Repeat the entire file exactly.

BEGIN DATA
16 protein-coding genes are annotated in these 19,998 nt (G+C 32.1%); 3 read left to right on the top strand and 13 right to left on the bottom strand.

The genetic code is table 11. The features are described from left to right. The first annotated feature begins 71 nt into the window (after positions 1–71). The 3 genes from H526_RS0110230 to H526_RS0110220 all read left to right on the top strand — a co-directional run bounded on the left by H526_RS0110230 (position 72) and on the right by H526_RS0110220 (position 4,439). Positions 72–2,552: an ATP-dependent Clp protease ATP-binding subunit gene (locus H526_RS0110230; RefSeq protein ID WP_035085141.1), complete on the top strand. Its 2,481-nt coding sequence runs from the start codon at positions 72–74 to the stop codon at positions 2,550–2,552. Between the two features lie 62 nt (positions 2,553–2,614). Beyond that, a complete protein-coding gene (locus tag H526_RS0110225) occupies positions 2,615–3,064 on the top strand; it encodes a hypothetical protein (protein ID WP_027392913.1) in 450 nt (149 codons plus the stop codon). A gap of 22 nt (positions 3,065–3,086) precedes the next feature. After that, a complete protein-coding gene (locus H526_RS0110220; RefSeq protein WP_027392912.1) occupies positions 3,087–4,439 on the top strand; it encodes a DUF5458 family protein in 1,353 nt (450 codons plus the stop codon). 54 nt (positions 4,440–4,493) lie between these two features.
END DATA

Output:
16 protein-coding genes are annotated in these 19,998 nt (G+C 32.1%); 3 read left to right on the top strand and 13 right to left on the bottom strand.

The genetic code is table 11. The features are described from left to right. The first annotated feature begins 71 nt into the window (after positions 1–71). The 3 genes from H526_RS0110230 to H526_RS0110220 all read left to right on the top strand — a co-directional run bounded on the left by H526_RS0110230 (position 72) and on the right by H526_RS0110220 (position 4,439). Positions 72–2,552: an ATP-dependent Clp protease ATP-binding subunit gene (locus H526_RS0110230; RefSeq protein ID WP_035085141.1), complete on the top strand. Its 2,481-nt coding sequence runs from the start codon at positions 72–74 to the stop codon at positions 2,550–2,552. Between the two features lie 62 nt (positions 2,553–2,614). Beyond that, a complete protein-coding gene (locus tag H526_RS0110225) occupies positions 2,615–3,064 on the top strand; it encodes a hypothetical protein (protein ID WP_027392913.1) in 450 nt (149 codons plus the stop codon). A gap of 22 nt (positions 3,065–3,086) precedes the next feature. After that, a complete protein-coding gene (locus H526_RS0110220; RefSeq protein WP_027392912.1) occupies positions 3,087–4,439 on the top strand; it encodes a DUF5458 family protein in 1,353 nt (450 codons plus the stop codon). 54 nt (positions 4,440–4,493) lie between these two features.